Kristin Murphy, Deseret News archives
Harvest of Faith, a cultural celebration commemorating the heritage of the Brigham City region, at Box Elder High School in Brigham City on Saturday, Sept. 22, 2012.

Thanksgiving will always call to mind gratitude.

It’s right there in the name.

And heaven knows, gratefulness is in short supply today. And any day set aside for saying "thank you" is a godsend.

But the holiday has other parts to it as well. There’s the idea of “harvesting” or “gathering,” for example. And with The Church of Jesus Christ of Latter-day Saints shining a brighter light on missionary work in recent months, seeing Thanksgiving as a call to “bring in the sheaves” and rescue the quick and the dead, makes for a nice hand-in-glove fit with the missionary theme that has sprouted in the church this year.

But I’m going to give the harvest theme another twist.

I’m going to say we need to keep in mind that we, too, are the harvest.

For decades people have been tilling the soil, planting seeds and watering sprouts, knowing that we’d eventually be coming along. They wouldn’t live to see us, but they knew we’d bloom and blossom. They trusted the seasons and their labors.

In short, we are the garden our ancestors never lived to see.

When the Brigham City Utah Temple was dedicated, the theme of the cultural celebration was “Harvest of Faith.” The festival showcased all the different people who had gone before us in Box Elder County to make things ready for our arrival.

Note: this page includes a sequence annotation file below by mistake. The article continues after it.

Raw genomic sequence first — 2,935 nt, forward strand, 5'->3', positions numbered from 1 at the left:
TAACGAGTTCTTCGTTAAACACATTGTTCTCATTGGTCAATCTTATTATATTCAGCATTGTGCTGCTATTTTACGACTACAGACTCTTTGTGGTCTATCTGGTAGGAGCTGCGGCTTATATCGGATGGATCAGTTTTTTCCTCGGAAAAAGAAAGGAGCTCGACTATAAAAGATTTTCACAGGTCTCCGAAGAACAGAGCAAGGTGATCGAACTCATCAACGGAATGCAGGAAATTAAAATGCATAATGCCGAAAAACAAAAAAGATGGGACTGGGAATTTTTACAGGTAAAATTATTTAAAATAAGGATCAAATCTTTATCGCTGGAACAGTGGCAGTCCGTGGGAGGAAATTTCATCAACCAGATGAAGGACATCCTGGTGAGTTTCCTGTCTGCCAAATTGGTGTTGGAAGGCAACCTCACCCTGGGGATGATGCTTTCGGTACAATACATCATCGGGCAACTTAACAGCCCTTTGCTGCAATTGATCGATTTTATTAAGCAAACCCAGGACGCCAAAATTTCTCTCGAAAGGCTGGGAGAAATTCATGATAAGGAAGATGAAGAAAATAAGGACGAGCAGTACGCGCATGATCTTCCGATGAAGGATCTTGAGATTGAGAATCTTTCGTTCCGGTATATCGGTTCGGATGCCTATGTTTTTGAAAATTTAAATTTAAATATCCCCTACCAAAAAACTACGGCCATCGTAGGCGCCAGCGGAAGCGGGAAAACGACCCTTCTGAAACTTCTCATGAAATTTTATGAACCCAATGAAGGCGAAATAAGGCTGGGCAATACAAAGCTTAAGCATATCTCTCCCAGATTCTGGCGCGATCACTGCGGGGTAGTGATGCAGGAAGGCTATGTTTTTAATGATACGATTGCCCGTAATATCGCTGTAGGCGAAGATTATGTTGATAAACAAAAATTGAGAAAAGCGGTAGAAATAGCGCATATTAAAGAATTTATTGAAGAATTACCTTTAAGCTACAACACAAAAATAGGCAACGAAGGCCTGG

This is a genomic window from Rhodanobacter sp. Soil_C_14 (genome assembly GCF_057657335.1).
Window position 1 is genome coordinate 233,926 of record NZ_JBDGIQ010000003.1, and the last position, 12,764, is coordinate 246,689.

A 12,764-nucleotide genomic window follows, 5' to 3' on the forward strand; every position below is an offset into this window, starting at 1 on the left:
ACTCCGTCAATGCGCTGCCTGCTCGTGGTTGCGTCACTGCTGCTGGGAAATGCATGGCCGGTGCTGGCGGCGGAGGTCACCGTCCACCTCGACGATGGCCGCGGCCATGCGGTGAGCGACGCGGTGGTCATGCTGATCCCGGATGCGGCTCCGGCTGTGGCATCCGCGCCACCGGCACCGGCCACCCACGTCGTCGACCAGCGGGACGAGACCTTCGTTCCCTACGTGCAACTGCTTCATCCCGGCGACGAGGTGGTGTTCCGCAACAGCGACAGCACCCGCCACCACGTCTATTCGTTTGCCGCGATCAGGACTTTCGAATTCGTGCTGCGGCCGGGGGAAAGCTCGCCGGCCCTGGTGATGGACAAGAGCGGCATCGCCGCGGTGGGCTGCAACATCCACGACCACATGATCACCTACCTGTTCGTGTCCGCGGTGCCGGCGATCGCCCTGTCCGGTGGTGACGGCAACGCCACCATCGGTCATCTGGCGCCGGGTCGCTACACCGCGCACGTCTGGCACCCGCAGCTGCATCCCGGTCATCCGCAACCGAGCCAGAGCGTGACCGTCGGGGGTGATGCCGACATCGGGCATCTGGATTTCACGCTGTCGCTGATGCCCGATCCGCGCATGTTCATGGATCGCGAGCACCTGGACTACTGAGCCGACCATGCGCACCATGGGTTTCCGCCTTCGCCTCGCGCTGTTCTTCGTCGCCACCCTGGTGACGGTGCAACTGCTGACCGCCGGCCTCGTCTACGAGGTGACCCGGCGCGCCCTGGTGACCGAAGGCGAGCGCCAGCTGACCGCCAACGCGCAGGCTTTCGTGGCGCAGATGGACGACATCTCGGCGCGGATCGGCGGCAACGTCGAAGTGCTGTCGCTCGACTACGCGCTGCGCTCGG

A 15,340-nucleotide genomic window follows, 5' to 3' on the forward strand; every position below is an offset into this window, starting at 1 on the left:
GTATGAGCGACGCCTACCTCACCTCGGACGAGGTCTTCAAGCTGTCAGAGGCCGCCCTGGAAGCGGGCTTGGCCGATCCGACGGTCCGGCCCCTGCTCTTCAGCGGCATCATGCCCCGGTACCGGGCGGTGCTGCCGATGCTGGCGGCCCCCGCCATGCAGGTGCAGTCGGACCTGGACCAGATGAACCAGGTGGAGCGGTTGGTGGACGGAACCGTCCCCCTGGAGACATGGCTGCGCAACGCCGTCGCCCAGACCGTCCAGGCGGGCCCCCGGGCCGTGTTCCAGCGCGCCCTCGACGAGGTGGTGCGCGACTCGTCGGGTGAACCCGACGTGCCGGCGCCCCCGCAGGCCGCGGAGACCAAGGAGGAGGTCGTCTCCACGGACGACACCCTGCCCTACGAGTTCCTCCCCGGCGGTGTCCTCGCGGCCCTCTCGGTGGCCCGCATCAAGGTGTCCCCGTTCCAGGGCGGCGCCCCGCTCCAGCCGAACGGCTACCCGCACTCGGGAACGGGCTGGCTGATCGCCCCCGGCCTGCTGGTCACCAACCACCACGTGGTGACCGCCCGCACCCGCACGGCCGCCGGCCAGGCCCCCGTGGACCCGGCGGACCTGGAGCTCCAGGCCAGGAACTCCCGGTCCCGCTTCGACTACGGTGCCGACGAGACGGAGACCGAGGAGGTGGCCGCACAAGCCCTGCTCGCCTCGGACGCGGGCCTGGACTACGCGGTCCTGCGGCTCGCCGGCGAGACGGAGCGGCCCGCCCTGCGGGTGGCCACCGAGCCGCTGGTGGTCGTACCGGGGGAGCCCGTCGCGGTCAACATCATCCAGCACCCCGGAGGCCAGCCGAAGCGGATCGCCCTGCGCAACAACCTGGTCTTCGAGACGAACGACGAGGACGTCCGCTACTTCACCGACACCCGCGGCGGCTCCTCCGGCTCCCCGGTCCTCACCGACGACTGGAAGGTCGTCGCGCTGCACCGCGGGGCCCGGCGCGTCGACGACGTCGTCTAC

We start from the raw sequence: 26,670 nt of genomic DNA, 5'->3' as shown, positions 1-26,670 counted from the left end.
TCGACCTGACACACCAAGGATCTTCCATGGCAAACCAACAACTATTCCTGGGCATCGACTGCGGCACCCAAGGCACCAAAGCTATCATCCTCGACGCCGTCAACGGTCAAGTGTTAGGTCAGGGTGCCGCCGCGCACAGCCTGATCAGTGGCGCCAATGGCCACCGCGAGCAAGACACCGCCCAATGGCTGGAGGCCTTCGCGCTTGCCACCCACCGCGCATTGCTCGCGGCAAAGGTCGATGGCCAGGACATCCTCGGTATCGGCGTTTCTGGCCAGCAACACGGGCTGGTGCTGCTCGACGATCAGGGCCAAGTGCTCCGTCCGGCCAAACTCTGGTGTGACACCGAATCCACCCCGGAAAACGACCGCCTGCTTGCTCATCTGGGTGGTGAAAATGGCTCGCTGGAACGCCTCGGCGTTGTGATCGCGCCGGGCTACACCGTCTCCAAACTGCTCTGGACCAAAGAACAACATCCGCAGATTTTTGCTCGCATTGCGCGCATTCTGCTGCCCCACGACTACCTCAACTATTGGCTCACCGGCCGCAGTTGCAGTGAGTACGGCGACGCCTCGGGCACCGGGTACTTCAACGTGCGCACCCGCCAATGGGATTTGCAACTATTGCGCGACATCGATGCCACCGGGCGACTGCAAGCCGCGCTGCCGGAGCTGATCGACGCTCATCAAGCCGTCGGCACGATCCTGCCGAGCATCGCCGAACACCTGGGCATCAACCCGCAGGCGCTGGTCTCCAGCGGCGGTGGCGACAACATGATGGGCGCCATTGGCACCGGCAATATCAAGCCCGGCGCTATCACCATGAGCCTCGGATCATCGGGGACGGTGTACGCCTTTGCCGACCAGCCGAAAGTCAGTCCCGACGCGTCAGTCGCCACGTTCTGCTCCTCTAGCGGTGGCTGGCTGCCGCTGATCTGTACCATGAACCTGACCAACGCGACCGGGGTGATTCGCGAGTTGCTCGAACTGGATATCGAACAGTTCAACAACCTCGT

There were the pioneers, of course, the Native Americans, the early farmers, the railroaders and the rocket scientists. All of them had labored with us in mind. They knew we’d show up.

The refrain of the festival sounded over and over in the narration and songs: “We are the harvest of their faith.”

It’s interesting that the same theme is also the theme of many Thanksgiving hymns we sing each November.

We sing “Come, Ye Thankful People, Come” and our minds immediately flash on that word “thankful.”

But it’s the second verse that holds the meaning. It begins, “All the world is God’s own field,” and ends with the line, “Lord of harvest, grant that we, wholesome grain and pure may be.”

We are the crop that God has stored up for the difficult winter ahead.

We are his two-year supply.

We can’t allow ourselves to become spoiled or to grow moldy. Too many people have worked the field getting things ready for us.

We are God's winter provisions.

We need to keep that in mind.

Being somebody's wheat is a responsibility.

There’s a Thanksgiving hymn I’ve always liked that doesn’t appear in our hymnal. It was written by Cesareo Gabarain in his native Spanish, then translated into English without the rhymes.

The text says in part:

"You are the seed that will grow a new sprout;

You’re a star that will shine in the night;

You are the yeast and a small grain of salt;

A beacon to glow in the dark."

"You are the dawn that will bring a new day;

You’re the wheat that will bear golden grain.

You are a sting and a soft, gentle touch,

My witnesses wherever you go."

In giving thanks for the bounteous harvest filling our Thanksgiving tables, it might not be bad to remember that we, too, are somebody's harvest. And we have an obligation to those who’ve gone before to bless and nourish.